Tie each bouquet with a little raffia or a similarly casual wrap.

You can create several of these little beauties in no time.

Choose a long and low tin or similar container to display your designs.

All together, the bouquets look like a glorious field of wildflowers. This would be great in the center of a buffet table or placed by the door as a little take-home treat for guests.

Enjoy the first sights and fragrances of fall, and join me back here in two weeks when “x” (the end of the alphabet is rather a challenge!) will be for . . .

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  • Such cute little wax flowers! I love little greeneries and think they can be the star of the show sometimes! I did my wedding almost entirely in greens and it was (in my opinion) fantastic!

  • these flowers are just lovely!! i love the eclectic mix. They don’t have a typical fall feel (IE orange!) but that’s why I love them all the more. The darker maroon flowers give that hint at fall and pull it all together. love it!

  • are these common in most markets or florists? if not, where can i get them? they are perfect for my Fall party next week!

  • Love them! We actually just had a little bouquet in the bathroom until last week.

    Katelyn, I’m not sure where you live, but here in NYC most of our little bodegas and corner markets seem to have them, so they’re pretty common.

  • Hi All! @katelyn, wax flower is actually a fairly common “green” for a florist to stock. Depending where you are, things like freesia, chamomile, lavender, sunflowers should definitely be around. Some florists or markets don’t carry the brown sunflowers but the regular and teddy bear versions are more common. Scabiosa is a bit hit or miss, but a great substitute could be anemones, which are just starting to come into season. Zinnea are on the way out, but you could use gerbera daisies in their place (readily available). And none of these blooms are terribly expensive!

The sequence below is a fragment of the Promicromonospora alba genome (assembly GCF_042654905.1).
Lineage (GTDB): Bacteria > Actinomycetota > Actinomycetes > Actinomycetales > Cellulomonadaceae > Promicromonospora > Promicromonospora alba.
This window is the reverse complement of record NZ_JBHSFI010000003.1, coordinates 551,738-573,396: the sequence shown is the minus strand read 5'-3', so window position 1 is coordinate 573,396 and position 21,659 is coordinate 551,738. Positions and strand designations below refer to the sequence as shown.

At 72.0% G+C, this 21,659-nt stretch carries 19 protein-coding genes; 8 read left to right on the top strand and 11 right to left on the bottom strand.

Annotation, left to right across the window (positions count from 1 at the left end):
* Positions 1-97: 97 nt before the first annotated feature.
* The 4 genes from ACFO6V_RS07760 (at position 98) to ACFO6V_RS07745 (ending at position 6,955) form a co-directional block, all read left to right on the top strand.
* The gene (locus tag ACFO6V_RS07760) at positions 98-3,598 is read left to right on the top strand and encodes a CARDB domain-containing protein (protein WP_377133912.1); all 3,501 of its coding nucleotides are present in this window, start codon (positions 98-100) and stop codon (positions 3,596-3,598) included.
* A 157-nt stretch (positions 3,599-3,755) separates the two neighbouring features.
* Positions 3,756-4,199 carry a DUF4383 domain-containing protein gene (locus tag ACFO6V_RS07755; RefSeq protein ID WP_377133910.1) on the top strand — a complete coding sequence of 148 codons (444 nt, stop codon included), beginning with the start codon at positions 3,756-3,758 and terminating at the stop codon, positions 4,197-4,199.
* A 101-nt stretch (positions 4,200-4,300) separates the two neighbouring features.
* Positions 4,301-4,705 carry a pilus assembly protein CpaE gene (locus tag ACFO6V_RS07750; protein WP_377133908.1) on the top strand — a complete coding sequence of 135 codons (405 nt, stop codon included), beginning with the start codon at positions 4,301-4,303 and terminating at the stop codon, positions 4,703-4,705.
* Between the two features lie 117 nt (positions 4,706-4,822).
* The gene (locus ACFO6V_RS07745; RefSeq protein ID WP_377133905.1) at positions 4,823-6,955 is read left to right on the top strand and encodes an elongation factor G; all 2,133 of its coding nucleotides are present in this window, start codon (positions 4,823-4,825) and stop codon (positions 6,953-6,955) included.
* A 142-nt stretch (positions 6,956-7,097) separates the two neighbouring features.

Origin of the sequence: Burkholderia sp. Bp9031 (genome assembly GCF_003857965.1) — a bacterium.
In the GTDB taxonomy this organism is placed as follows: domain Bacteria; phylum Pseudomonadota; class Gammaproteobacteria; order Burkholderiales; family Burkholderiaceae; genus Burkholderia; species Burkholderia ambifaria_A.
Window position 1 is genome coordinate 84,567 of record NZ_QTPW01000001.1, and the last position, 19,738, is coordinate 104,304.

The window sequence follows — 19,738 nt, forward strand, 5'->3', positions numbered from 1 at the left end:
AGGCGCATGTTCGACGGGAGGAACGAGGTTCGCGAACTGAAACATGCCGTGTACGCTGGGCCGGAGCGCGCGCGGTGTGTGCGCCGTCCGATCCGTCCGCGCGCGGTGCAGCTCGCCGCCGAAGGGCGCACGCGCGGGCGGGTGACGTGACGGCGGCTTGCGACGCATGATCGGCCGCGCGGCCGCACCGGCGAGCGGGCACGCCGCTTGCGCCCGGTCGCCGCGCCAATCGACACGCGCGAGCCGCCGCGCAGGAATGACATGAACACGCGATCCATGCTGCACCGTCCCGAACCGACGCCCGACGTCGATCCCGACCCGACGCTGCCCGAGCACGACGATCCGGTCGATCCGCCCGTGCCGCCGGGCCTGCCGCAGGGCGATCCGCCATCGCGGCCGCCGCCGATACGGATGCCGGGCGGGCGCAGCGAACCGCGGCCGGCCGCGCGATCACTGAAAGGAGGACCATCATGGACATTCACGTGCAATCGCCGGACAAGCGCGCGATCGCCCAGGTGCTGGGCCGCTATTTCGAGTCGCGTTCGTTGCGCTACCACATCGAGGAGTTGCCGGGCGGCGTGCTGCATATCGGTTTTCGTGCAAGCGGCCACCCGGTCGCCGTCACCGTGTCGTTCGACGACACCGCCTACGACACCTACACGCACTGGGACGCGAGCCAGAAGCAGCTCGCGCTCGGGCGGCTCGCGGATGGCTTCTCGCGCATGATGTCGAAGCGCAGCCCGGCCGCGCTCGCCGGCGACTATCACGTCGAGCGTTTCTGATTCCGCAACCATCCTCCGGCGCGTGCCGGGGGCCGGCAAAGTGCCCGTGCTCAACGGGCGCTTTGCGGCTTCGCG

• Another great thing about Wax Flower is that, when rubbed between your fingers, it smells like lemon. So yummy & refreshing!

  • I live in Australia and saw a yellow bunch of these at the market last week, which I had never seen before (I knew the purple/pink and white ones). I din’t realise that they were dyed! I bought a bunch, which have filled my living room and have been such happy flowers – they even still look good as they dry out!

  • What a great and unexpected mix. I never would’ve thought of it (which is why I come here). But it’s like the perfect transition from Summer to Fall in a bouquet.